San Francisco may have been more recently developed than the east coast, but this city has all the flavor of a great explorer–with trains and street cars to add to the experience. San Francisco has a unique flavor, particularly due to the diversity of her occupants. The gold rush began in 1848 and drove much of the city’s growth for the next several decades.
Start your trip in Union Square. Directly opposite the square is a Neiman Marcus that stands where the City of Paris department store once stood. Duck inside just to get a glimpse at the glass rotunda that was her crowning glory. While you’re at Union Square, sneak a peak at the French Quarter, but really you will want to catch one of the only three remaining cable cars to Fisherman’s Wharf. The Wharf is a brilliant day of exploration for the scientifically or nautically inclined. At the San Francisco Maritime National Historical Park (say that three times fast), you can stand on the decks of dozens of ships that once sailed during the late 19th and early 20th centuries. If dieselpunk is your flavor, you can also check out the WWII floating museum the SS Jeremiah O’Brien. Make sure you duck over to Aquatic Park as well to view the American Freedom train.
After you wander the boats to your heart’s content, enjoy air conditioning and innovation of the modern variety at Exploratorium, which has just recently moved to Pier 15. This science museum has loads of hands-on exhibits to give you ideas for the past…
Back to our favorite walking tours, put on your best walking boots and explore the Barbary Coast Walking Trail, reported to cover the best aspects of the Gold Rush of 1848, including ship graveyards, cathedrals and temples, and more beautiful architecture. Separately, wander the “Western Addition” neighborhood to see lots of Victorian-style houses and mansions that survived the Great Earthquake of 1906. Make sure you also take the time to wander Chinatown, with a beautiful collection of historical Chinese-architecture buildings built and rebuilt around the time of the quake.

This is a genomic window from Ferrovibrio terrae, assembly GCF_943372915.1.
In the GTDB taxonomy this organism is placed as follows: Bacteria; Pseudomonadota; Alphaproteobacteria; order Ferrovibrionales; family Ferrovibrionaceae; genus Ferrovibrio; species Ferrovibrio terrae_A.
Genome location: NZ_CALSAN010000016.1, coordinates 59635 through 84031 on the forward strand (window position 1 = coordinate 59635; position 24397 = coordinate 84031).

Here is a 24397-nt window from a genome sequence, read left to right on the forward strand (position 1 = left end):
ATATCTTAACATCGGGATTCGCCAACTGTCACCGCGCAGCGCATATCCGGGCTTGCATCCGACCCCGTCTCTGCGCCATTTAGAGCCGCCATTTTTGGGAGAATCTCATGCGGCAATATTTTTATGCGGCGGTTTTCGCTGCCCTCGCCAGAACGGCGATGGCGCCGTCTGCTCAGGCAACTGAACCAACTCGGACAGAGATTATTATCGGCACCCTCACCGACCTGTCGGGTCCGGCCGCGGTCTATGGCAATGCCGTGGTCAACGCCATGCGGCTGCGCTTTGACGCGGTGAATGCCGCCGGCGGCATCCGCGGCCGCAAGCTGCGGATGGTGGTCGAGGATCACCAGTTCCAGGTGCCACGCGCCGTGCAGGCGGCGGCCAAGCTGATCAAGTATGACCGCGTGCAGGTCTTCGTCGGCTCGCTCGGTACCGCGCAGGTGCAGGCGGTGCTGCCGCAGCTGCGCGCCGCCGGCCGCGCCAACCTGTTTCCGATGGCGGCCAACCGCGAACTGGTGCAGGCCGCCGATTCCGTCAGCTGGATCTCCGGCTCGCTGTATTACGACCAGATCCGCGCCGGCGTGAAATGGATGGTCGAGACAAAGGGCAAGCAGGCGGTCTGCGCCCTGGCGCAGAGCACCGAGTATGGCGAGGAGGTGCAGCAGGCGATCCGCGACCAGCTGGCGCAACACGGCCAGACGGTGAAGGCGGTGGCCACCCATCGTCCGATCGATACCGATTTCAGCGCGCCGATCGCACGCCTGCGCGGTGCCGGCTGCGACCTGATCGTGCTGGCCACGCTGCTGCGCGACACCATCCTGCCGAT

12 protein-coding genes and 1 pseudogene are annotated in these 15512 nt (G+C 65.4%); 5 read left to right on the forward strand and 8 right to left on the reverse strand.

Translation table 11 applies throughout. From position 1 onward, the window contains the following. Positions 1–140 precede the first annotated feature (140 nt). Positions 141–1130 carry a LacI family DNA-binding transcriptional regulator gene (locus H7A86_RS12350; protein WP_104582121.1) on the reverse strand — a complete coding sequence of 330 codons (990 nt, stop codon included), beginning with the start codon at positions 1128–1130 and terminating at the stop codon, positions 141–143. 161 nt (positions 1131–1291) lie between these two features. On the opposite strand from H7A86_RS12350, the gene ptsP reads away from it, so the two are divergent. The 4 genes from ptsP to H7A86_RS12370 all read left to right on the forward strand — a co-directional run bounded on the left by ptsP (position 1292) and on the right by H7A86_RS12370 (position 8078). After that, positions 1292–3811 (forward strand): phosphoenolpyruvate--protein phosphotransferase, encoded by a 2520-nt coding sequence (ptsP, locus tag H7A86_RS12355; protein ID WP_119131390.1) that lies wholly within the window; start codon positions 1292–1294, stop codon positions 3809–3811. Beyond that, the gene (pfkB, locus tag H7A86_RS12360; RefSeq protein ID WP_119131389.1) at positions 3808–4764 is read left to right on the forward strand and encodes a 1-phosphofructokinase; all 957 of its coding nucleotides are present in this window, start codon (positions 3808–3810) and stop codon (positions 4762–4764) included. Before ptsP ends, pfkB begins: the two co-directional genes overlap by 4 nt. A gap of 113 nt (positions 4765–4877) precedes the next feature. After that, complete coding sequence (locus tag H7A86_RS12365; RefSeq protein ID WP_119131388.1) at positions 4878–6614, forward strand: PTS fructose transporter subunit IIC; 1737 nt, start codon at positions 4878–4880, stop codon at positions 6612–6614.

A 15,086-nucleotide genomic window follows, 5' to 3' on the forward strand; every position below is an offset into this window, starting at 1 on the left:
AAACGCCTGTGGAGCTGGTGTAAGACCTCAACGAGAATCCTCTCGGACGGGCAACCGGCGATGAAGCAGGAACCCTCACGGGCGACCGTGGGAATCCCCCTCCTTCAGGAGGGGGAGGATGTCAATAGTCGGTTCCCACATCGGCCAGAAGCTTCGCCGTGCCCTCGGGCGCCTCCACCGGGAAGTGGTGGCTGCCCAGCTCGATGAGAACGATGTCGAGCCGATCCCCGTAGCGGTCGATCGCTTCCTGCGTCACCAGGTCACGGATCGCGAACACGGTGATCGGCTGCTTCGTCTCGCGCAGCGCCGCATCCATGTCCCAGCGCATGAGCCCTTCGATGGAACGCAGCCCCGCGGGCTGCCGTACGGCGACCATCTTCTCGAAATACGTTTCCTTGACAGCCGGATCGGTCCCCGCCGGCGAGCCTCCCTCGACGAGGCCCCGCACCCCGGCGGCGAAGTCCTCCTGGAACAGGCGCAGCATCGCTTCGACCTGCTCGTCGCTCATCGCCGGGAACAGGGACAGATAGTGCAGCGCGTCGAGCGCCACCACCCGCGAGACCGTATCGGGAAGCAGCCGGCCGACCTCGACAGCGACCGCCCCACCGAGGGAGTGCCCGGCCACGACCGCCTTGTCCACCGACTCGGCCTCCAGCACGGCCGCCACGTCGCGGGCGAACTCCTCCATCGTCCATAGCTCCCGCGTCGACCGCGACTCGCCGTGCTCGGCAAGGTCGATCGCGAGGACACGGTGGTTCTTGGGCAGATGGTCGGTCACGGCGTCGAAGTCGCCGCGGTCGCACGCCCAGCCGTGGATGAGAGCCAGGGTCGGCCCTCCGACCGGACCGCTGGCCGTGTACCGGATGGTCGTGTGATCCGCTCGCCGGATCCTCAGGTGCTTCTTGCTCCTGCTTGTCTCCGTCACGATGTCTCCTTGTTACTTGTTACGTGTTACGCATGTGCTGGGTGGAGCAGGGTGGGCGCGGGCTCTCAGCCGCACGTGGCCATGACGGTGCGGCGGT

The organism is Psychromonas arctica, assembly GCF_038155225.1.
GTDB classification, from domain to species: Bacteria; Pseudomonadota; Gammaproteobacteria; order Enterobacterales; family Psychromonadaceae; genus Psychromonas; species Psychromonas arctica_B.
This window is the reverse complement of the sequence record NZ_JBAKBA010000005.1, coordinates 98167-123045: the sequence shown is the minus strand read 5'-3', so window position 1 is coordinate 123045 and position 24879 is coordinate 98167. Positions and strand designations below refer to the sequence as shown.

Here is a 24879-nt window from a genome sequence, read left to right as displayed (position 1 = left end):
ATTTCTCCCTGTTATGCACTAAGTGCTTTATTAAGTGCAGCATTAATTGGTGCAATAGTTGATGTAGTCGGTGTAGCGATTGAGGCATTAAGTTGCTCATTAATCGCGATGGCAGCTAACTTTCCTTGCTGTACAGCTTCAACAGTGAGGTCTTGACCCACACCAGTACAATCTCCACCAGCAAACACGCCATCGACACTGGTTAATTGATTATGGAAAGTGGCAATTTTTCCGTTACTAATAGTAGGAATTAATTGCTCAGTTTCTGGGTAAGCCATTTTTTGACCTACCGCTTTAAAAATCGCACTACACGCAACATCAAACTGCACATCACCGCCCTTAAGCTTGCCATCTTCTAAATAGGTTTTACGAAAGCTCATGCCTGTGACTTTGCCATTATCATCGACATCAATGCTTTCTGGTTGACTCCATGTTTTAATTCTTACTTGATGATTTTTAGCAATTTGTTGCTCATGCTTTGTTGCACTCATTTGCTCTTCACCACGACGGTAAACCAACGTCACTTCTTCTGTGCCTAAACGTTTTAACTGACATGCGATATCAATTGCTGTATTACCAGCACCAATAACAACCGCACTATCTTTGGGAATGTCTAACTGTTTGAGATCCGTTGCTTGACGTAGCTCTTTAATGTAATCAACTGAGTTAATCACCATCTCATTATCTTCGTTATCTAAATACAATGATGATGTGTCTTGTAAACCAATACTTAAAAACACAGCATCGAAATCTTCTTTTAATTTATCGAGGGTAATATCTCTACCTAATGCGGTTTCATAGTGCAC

After you’ve finished that grueling walk, wet your whistle at St. Francis, reportedly the oldest ice cream parlor in San Francisco. They have old fashioned soda fountains too.
Make a stop at the Palace of Fine Arts, first built for the 1915 Panama-Pacific Exposition.
What trip to San Francisco would be complete without checking out the Golden Gate Bridge? When you’re in the neighborhood, stop at the San Francisco Ferry Building, which sports a 245-foot-tall clock tower that was completed in 1898. Also stop at the Japanese Tea Garden in Golden Gate Park.
And to top it all off, here is a fun list of historic restaurants in the bay area.
If history is your style (and I hope that it is, if you’re into Steampunk), then certainly check the San Francisco Museum and Historical Society for any events that might be happening around your visit. If you can’t get to San Francisco, this website has lots of amazing photographs and information of San Francisco in eras gone by.